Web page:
You claim that Exhibit B is related to a "lawsuit alleg[ing] multiple claims of discrimination based on actions of several City employees," as well as a pending claim with the Equal Employment Opportunity Commission ("EEOC"), both relating to the subject of the pending request. You have submitted a copy of the petition in the pending lawsuit, Exhibit C, and a copy of the EEOC charge, Exhibit D, in support of your claimed exception. This office has stated that a pending Equal Employment Opportunity Commission ("EEOC") complaint indicates litigation is reasonably anticipated. Open Records Decision Nos. 386 at 2 (1983), 336 at 1 (1982). By showing that a complaint that has been filed with the EEOC and the Texas Commission on Human Rights, you have shown that litigation is reasonably anticipated. Based upon the information provided and your arguments, we agree that you have shown that the requested records are related to pending or anticipated litigation. Thus, the department has met both prongs of section 552.103(a). Therefore, we conclude that the department may withhold the information at issue from disclosure under section 552.103(a) of the Government Code.

Generally, however, absent special circumstances, once information has been obtained by all parties to the litigation, either through discovery or otherwise, no section 552.103 interest exists with respect to that information. Open Records Decision Nos. 349 (1982), 320 (1982). Thus, information that has either been obtained from or provided to the opposing party in the anticipated litigation is not excepted from disclosure under section 552.103(a), and it must be disclosed.(2) Further, the applicability of section 552.103(a) ends once the litigation has been concluded. Attorney General Opinion MW-575 (1982); Open Records Decision No. 350 (1982).

We next consider your assertion that the department "may withhold the addresses and telephone numbers of City employees." Section 552.117 of the Government Code excepts from public disclosure information relating to the home address, home telephone number, and social security number of a current or former government employee or official, as well as information revealing whether that employee or official has family members. Section 552.117 requires the department to withhold this information for an official, employee, or former employee who requested that this information be kept confidential under section 552.024. See Open Records Decision Nos. 622 (1994), 455 (1987). In this instance, if the individuals whose information is at issue have "requested that this information not be made available to the public," then such information must be withheld. You may not, however, withhold this information if the employee had not made a request for confidentiality under section 552.024 prior to the time this request for the documents was made. Whether a particular piece of information is public must be determined at the time the request for it is made. Open Records Decision No. 530 at 5 (1989). Accordingly, you must redact the information subject to section 552.117 wherever it is located in the submitted records.(3)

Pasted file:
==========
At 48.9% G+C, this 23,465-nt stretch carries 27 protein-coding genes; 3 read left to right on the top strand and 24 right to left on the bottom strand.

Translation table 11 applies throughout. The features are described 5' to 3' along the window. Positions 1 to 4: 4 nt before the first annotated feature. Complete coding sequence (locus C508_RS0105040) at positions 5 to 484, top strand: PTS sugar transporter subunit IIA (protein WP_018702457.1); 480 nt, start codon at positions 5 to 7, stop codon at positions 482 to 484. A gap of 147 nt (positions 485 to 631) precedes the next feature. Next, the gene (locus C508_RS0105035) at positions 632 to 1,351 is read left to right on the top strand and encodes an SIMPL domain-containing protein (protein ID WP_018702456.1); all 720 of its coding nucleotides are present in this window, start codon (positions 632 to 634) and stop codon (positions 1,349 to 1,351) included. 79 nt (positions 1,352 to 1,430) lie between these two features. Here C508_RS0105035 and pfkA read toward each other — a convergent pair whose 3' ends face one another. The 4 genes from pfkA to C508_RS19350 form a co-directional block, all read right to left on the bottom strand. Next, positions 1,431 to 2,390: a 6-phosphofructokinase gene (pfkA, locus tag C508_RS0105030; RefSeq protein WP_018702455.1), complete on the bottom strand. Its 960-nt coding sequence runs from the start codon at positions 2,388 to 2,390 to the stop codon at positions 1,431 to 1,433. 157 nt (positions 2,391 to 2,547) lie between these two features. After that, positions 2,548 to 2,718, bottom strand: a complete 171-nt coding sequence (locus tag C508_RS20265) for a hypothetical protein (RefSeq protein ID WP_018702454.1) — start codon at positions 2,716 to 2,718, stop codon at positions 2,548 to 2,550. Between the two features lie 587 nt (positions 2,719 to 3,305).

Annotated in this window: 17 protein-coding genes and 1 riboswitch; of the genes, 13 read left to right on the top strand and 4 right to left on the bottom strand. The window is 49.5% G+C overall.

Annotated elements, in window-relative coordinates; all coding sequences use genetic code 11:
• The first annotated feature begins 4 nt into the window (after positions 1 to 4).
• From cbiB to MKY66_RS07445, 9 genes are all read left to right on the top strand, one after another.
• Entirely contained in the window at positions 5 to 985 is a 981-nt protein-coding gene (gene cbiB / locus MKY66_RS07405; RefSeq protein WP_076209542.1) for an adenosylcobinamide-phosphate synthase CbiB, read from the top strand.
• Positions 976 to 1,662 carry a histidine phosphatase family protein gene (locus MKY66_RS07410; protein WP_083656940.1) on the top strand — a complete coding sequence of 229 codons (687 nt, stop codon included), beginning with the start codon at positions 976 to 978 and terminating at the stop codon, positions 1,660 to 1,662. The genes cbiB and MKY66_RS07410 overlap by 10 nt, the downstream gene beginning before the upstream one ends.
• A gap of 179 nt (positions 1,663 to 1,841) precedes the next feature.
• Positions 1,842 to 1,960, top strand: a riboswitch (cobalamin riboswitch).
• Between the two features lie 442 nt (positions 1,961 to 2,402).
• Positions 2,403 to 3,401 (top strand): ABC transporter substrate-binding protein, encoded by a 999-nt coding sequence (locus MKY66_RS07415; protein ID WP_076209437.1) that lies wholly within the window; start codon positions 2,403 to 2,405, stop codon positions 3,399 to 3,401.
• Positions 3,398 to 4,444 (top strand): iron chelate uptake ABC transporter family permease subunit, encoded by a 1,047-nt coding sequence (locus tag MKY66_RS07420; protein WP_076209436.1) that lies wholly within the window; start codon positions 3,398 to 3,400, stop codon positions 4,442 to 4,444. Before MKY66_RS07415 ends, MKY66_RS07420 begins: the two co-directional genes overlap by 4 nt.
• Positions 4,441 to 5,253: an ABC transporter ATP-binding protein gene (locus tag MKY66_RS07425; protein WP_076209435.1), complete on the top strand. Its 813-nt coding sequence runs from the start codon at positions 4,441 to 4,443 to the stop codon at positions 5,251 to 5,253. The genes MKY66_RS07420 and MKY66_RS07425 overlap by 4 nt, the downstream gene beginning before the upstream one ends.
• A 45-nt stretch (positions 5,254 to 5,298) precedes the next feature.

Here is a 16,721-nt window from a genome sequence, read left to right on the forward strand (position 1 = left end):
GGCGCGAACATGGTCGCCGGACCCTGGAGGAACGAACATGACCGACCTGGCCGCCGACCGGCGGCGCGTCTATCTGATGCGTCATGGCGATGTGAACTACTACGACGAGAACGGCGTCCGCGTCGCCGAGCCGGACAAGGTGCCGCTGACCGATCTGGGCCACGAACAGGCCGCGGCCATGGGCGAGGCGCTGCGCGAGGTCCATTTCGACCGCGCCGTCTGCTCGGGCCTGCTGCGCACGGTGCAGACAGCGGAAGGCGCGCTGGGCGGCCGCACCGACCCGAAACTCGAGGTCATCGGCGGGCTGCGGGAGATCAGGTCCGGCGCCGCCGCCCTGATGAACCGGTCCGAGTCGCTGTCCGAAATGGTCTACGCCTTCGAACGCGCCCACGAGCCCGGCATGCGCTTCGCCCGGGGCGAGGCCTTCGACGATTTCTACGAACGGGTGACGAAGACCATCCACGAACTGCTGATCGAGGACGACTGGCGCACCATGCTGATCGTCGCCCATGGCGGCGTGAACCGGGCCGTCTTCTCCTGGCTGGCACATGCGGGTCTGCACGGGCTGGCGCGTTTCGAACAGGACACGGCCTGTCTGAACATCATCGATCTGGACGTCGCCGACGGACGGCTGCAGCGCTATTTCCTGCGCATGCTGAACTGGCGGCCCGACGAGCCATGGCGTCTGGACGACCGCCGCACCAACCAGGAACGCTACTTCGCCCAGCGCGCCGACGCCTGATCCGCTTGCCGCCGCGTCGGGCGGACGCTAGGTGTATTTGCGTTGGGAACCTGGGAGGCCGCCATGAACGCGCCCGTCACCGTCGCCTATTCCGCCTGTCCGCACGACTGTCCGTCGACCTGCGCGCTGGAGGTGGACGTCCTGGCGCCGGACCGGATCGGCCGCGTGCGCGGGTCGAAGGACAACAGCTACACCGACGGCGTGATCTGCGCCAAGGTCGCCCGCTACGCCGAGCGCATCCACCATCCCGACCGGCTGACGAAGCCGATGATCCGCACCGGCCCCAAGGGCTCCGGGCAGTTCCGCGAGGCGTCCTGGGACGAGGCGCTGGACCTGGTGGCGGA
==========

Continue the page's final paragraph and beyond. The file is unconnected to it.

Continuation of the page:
We are resolving this matter with an informal letter ruling rather than with a published open records decision. This ruling is limited to the particular records at issue under the facts presented to us in this request and should not be relied upon as a previous determination regarding any other records. If you have questions about this ruling, please contact our office.

Sincerely,

Sam Haddad
Assistant Attorney General
Open Records Division

SH/nc

Ref.: ID# 129239

Encl. Submitted documents

cc: Mr. Alfred Charles
72 Marietta St.
Atlanta, Georgia 30303
(w/o enclosures)


 

Footnotes

1. You have also submitted to this office information that apparently was sent for informational purposes only. In this ruling, we do not address the public disclosure of that information.

2. We note that basic information in an offense report generally may not be withheld under section 552.103. Cf. Open Records Decision No. 597 (1991).

3. We note that section 552.352 of the Public Information Act imposes criminal penalties for the release of confidential information.